October 16, 2014
Saturday farmers market in Charlottesville
By Melissa Miller, Taking the Kids Correspondent
CHARLOTTESVILLE, VA — After a spectacular wedding in tiny Shenandoah Valley hamlet of Crozet, we were left with a day and a half in the Charlottesville area. It wasn’t difficult to take advantage of all that Charlottesville has to offer in such a short amount of time.
We drove through Shenandoah National Park and saw spectacular views of the valley to the west. Although the leaves were not in full color yet this weekend, it still offered a stunning palette and we couldn’t have asked for nicer day hikes.
On our way back from Shenandoah, we wanted to try a few vineyards. It was getting late, and many were closed at five. As we pulled up to Barboursville Winery, near James Madison’s Montpellier, we knew they must have something else up their sleeve. Although they had typical wine tastings among olive oils and other things, they also have ruins of a pre-civil war mansion designed by Thomas Jefferson, set in picturesque gardens overlooking the nearby mountains which we enjoyed with a lovely glass of wine.
The highlight of the day was the trip to Monticello. Although we only had two hours, you could spend all day learning about the grounds, and going on the two additional tours, the Slavery Tour, giving insight to what life on the plantation was like as a slave, providing contrast to the privileged lifestyle of Jefferson and his family, and the Garden Tour, exploring the grounds and learning about the vegetation on the property. The hilltop setting provides spectacular views in all directions of the surrounding countryside while the brick mansion is packed with intricate details that highlight Thomas Jefferson’s eclectic interests and intelligence. The variety of art and artifacts that clutter the initial entryway is a surprising insight to the man and his era for most visitors expecting a boring and stuffy mansion. The tour guides were informative, friendly, and accommodated the needs and interests of all group members, including effortlessly making sure visitors in wheelchairs were able to see and learn from all that Monticello had to offer. The tour also emphasized the importance that Jefferson placed in education, with his large collection of books, the collection of busts and portraits of great thinkers, and his many state-of-the-art innovations. I was particularly impressed by his office with a polygram and a revolving book holder. Although the tours were all informative, there was much more to explore on the grounds that is self-guided. We saw the the light tunnels, the all-weather path, the smokehouse, kitchens, a slave quarter, privies, and various other work quarters that brought history to life.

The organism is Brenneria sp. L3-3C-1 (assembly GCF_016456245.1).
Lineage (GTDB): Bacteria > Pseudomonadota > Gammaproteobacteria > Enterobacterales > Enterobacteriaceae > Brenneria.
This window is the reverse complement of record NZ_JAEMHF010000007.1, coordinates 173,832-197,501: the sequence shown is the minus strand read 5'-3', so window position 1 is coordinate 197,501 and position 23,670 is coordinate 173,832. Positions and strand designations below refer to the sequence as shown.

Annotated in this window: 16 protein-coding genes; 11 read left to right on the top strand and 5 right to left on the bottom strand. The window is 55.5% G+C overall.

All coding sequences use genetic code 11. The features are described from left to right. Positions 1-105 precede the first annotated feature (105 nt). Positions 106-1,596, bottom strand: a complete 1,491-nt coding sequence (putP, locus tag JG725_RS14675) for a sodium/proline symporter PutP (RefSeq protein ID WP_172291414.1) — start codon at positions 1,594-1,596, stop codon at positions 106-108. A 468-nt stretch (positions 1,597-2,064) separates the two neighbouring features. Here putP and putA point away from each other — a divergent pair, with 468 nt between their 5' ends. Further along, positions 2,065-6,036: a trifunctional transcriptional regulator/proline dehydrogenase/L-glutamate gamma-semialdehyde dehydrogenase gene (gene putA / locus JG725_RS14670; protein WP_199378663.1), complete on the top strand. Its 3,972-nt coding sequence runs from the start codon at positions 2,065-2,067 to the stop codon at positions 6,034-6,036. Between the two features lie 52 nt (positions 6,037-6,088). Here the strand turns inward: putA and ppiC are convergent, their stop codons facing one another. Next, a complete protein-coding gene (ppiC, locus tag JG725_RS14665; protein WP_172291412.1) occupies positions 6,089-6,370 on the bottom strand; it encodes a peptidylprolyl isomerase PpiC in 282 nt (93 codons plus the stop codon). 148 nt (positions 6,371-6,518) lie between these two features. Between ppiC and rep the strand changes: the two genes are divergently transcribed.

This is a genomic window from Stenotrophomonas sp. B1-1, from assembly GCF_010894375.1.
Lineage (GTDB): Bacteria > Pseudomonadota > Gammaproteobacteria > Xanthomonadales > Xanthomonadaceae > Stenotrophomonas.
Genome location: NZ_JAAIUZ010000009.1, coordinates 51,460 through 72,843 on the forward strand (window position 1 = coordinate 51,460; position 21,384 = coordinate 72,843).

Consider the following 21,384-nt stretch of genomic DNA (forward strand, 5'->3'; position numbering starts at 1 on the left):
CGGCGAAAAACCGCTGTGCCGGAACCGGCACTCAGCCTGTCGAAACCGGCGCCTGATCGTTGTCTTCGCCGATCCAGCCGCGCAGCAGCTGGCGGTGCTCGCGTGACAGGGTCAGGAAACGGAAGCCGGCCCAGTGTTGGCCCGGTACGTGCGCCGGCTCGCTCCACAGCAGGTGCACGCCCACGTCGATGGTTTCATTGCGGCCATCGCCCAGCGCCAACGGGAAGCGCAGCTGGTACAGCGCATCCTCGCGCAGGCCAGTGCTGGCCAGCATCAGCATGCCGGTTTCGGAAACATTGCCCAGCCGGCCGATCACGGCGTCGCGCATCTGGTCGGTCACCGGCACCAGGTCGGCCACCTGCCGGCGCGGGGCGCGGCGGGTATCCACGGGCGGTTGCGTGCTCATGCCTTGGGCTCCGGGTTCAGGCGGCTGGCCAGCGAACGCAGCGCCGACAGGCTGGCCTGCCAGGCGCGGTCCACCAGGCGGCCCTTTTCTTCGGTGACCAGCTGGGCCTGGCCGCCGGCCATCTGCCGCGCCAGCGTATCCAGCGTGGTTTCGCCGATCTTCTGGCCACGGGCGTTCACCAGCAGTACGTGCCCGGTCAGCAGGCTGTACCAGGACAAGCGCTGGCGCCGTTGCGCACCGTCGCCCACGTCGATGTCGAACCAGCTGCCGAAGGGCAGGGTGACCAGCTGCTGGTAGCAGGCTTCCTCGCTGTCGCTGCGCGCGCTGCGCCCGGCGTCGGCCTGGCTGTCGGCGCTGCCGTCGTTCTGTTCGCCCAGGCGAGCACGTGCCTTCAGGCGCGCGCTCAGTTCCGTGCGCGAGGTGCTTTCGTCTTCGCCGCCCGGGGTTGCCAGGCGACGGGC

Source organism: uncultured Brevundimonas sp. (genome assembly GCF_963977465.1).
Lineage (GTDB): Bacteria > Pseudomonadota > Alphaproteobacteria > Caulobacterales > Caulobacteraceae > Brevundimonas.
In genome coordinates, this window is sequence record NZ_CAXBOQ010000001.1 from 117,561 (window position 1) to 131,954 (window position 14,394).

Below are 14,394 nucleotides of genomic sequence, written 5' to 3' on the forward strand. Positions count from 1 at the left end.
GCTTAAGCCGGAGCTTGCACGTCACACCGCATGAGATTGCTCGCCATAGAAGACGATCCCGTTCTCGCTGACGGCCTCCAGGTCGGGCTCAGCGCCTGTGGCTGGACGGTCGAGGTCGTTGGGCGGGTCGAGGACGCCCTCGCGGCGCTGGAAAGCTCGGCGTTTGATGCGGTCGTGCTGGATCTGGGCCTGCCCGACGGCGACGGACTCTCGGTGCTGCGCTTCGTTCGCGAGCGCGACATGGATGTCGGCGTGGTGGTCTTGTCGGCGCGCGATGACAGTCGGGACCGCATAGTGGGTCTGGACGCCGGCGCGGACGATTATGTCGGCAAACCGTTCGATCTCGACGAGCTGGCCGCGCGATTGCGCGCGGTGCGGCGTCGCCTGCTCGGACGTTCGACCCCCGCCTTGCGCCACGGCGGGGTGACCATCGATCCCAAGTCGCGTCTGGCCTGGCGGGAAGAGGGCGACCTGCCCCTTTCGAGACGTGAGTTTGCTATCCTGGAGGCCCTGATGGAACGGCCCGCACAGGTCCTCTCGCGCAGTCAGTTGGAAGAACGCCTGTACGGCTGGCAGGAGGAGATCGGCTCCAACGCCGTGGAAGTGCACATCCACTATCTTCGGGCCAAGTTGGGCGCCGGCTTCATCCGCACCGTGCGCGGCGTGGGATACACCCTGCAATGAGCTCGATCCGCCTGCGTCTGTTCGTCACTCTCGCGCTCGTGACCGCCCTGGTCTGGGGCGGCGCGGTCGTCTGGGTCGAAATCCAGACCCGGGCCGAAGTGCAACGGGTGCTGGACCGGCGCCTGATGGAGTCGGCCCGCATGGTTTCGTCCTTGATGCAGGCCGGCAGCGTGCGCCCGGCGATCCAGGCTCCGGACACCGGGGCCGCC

Quill pen and ink drawings by kids at Monticello
We tried several restaurants around the Charlottesville area. The first was Shebeen Pub & Braai, a South African Restaurant near the center of town. New to this cuisine, we ordered the Grilled Salmon and the Peri-peri chicken. The menu showcased interesting South African food with a traditional British influence. Although the grilled meats were good, the stars of the show were the sides. We would recommend the mealie pap, similar to cheesy grits, the tasty samp and beans, and last but not least, the pub vegetables, a mixture of onions, carrots, peppers, and other veggies as a nice addition.
For breakfast, the concierge recommended the White Spot, a classic diner located across the street from the UVA campus (UVA was founded by Thomas Jefferson by the way). We sat at the counter and enjoyed coffee and hearty bacon and egg sandwiches and great conversation with the friendly grill cook, while we planned out our day.
Our last meal in Charlottesville was at Himilayan Fusion, located on the attractive pedestrian mall in the downtown area. A quiet restaurant nestled away still offers outdoor seating. Eight dollars gets you a hearty all-you-can-eat lunch buffet with a variety of vegetable curries and chicken tandoori. I would also recommend the carrot pudding for a sweet treat. The surrounding shops and restaurants offer something for everyone. We found just what we needed in a local bookshop, but there were countless other interesting stores, shops, coffee houses, and restaurants with a bustling crowd enjoying the weather and ambiance.
The car needed to be returned earlier than we were willing to leave, so I am actually writing this from a picnic area outside the Charlottesville airport, which, as far as airports go, still offers a beautiful outdoor area to enjoy this gorgeous fall weather. If we could come back, we would make sure to spend time at Montpillier, and explore the UVA campus, especially the buildings designed by Jefferson. Any drive through the scenic country side will yield countless other wineries and cider mills, so we would spend more time adventuring into those places as well.
Backyard Vacations, Destinations, Families & Groups, Parks & Outdoors, Travel Diary, Volunteer & Service
Charlottesville, family travel, family vacations, history, kids activities, Monticello, Thomas Jefferson, Virginia, where to take the kids